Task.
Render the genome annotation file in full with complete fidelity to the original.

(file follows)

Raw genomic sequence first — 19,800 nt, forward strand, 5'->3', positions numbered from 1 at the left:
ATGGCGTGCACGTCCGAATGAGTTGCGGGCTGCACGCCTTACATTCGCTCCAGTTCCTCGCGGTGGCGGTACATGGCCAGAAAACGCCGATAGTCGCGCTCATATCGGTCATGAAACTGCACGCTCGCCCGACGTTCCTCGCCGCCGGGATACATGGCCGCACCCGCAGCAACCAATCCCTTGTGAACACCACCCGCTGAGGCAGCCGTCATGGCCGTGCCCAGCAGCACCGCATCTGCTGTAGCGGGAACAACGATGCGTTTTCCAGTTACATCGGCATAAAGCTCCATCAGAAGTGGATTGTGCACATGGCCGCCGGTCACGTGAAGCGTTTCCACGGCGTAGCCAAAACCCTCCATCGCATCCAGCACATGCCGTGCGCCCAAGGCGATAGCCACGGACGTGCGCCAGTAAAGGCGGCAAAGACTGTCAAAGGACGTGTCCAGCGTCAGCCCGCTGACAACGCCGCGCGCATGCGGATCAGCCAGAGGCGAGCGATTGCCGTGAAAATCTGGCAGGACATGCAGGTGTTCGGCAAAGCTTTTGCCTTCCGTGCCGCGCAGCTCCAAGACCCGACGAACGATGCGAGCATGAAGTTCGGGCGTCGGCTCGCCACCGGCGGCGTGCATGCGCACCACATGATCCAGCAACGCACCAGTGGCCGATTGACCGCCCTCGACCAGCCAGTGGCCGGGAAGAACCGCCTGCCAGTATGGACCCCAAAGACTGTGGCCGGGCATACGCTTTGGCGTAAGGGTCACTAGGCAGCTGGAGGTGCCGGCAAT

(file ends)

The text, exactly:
Raw genomic sequence first — 19,800 nt, forward strand, 5'->3', positions numbered from 1 at the left:
ATGGCGTGCACGTCCGAATGAGTTGCGGGCTGCACGCCTTACATTCGCTCCAGTTCCTCGCGGTGGCGGTACATGGCCAGAAAACGCCGATAGTCGCGCTCATATCGGTCATGAAACTGCACGCTCGCCCGACGTTCCTCGCCGCCGGGATACATGGCCGCACCCGCAGCAACCAATCCCTTGTGAACACCACCCGCTGAGGCAGCCGTCATGGCCGTGCCCAGCAGCACCGCATCTGCTGTAGCGGGAACAACGATGCGTTTTCCAGTTACATCGGCATAAAGCTCCATCAGAAGTGGATTGTGCACATGGCCGCCGGTCACGTGAAGCGTTTCCACGGCGTAGCCAAAACCCTCCATCGCATCCAGCACATGCCGTGCGCCCAAGGCGATAGCCACGGACGTGCGCCAGTAAAGGCGGCAAAGACTGTCAAAGGACGTGTCCAGCGTCAGCCCGCTGACAACGCCGCGCGCATGCGGATCAGCCAGAGGCGAGCGATTGCCGTGAAAATCTGGCAGGACATGCAGGTGTTCGGCAAAGCTTTTGCCTTCCGTGCCGCGCAGCTCCAAGACCCGACGAACGATGCGAGCATGAAGTTCGGGCGTCGGCTCGCCACCGGCGGCGTGCATGCGCACCACATGATCCAGCAACGCACCAGTGGCCGATTGACCGCCCTCGACCAGCCAGTGGCCGGGAAGAACCGCCTGCCAGTATGGACCCCAAAGACTGTGGCCGGGCATACGCTTTGGCGTAAGGGTCACTAGGCAGCTGGAGGTGCCGGCAAT